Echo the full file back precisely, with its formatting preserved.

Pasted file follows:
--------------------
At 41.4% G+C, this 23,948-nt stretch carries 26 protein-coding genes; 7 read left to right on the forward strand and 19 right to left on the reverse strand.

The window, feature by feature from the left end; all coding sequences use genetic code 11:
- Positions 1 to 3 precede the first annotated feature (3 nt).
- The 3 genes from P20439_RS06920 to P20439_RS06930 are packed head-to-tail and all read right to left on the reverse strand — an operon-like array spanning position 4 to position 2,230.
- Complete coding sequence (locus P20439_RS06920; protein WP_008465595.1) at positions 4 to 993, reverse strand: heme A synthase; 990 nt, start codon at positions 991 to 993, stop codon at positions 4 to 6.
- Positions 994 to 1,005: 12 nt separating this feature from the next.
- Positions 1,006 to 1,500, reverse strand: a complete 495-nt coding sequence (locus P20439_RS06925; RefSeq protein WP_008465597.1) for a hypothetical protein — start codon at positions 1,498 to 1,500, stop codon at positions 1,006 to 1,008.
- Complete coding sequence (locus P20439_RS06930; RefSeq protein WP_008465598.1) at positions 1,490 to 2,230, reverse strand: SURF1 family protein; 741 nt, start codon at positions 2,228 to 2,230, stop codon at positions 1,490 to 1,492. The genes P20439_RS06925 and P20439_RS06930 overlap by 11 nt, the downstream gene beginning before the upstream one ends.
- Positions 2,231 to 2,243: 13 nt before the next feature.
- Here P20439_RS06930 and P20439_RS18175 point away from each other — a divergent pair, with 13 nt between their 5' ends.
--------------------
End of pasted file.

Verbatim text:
At 41.4% G+C, this 23,948-nt stretch carries 26 protein-coding genes; 7 read left to right on the forward strand and 19 right to left on the reverse strand.

The window, feature by feature from the left end; all coding sequences use genetic code 11:
- Positions 1 to 3 precede the first annotated feature (3 nt).
- The 3 genes from P20439_RS06920 to P20439_RS06930 are packed head-to-tail and all read right to left on the reverse strand — an operon-like array spanning position 4 to position 2,230.
- Complete coding sequence (locus P20439_RS06920; protein WP_008465595.1) at positions 4 to 993, reverse strand: heme A synthase; 990 nt, start codon at positions 991 to 993, stop codon at positions 4 to 6.
- Positions 994 to 1,005: 12 nt separating this feature from the next.
- Positions 1,006 to 1,500, reverse strand: a complete 495-nt coding sequence (locus P20439_RS06925; RefSeq protein WP_008465597.1) for a hypothetical protein — start codon at positions 1,498 to 1,500, stop codon at positions 1,006 to 1,008.
- Complete coding sequence (locus P20439_RS06930; RefSeq protein WP_008465598.1) at positions 1,490 to 2,230, reverse strand: SURF1 family protein; 741 nt, start codon at positions 2,228 to 2,230, stop codon at positions 1,490 to 1,492. The genes P20439_RS06925 and P20439_RS06930 overlap by 11 nt, the downstream gene beginning before the upstream one ends.
- Positions 2,231 to 2,243: 13 nt before the next feature.
- Here P20439_RS06930 and P20439_RS18175 point away from each other — a divergent pair, with 13 nt between their 5' ends.